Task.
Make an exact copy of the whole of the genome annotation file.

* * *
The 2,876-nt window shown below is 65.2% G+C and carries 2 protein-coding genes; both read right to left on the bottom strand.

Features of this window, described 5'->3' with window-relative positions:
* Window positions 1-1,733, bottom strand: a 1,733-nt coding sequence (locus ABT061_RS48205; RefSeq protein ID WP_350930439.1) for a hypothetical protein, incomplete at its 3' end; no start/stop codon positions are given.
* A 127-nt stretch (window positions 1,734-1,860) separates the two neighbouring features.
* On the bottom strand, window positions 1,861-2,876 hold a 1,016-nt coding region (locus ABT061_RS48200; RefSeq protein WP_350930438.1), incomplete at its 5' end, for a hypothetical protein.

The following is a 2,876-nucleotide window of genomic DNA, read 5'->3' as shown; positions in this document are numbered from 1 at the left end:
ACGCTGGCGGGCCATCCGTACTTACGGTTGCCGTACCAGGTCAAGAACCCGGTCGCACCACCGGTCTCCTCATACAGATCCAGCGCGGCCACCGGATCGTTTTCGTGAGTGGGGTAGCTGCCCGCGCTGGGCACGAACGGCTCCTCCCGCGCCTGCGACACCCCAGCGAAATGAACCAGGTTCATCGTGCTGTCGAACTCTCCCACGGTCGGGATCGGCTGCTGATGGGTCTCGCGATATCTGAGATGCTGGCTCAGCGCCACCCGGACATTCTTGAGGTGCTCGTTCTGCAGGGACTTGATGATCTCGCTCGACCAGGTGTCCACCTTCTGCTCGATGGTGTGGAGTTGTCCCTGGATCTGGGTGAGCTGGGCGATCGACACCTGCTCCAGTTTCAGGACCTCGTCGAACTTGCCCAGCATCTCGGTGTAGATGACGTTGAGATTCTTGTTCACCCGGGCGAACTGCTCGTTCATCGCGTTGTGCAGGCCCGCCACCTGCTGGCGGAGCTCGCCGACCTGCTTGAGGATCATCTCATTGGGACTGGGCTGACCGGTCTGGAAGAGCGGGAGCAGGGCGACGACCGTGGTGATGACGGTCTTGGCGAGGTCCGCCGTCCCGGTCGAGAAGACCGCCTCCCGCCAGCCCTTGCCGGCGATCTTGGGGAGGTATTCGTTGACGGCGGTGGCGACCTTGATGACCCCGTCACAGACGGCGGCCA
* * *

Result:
The 2,876-nt window shown below is 65.2% G+C and carries 2 protein-coding genes; both read right to left on the bottom strand.

Features of this window, described 5'->3' with window-relative positions:
* Window positions 1-1,733, bottom strand: a 1,733-nt coding sequence (locus ABT061_RS48205; RefSeq protein ID WP_350930439.1) for a hypothetical protein, incomplete at its 3' end; no start/stop codon positions are given.
* A 127-nt stretch (window positions 1,734-1,860) separates the two neighbouring features.
* On the bottom strand, window positions 1,861-2,876 hold a 1,016-nt coding region (locus ABT061_RS48200; RefSeq protein WP_350930438.1), incomplete at its 5' end, for a hypothetical protein.

The following is a 2,876-nucleotide window of genomic DNA, read 5'->3' as shown; positions in this document are numbered from 1 at the left end:
ACGCTGGCGGGCCATCCGTACTTACGGTTGCCGTACCAGGTCAAGAACCCGGTCGCACCACCGGTCTCCTCATACAGATCCAGCGCGGCCACCGGATCGTTTTCGTGAGTGGGGTAGCTGCCCGCGCTGGGCACGAACGGCTCCTCCCGCGCCTGCGACACCCCAGCGAAATGAACCAGGTTCATCGTGCTGTCGAACTCTCCCACGGTCGGGATCGGCTGCTGATGGGTCTCGCGATATCTGAGATGCTGGCTCAGCGCCACCCGGACATTCTTGAGGTGCTCGTTCTGCAGGGACTTGATGATCTCGCTCGACCAGGTGTCCACCTTCTGCTCGATGGTGTGGAGTTGTCCCTGGATCTGGGTGAGCTGGGCGATCGACACCTGCTCCAGTTTCAGGACCTCGTCGAACTTGCCCAGCATCTCGGTGTAGATGACGTTGAGATTCTTGTTCACCCGGGCGAACTGCTCGTTCATCGCGTTGTGCAGGCCCGCCACCTGCTGGCGGAGCTCGCCGACCTGCTTGAGGATCATCTCATTGGGACTGGGCTGACCGGTCTGGAAGAGCGGGAGCAGGGCGACGACCGTGGTGATGACGGTCTTGGCGAGGTCCGCCGTCCCGGTCGAGAAGACCGCCTCCCGCCAGCCCTTGCCGGCGATCTTGGGGAGGTATTCGTTGACGGCGGTGGCGACCTTGATGACCCCGTCACAGACGGCGGCCA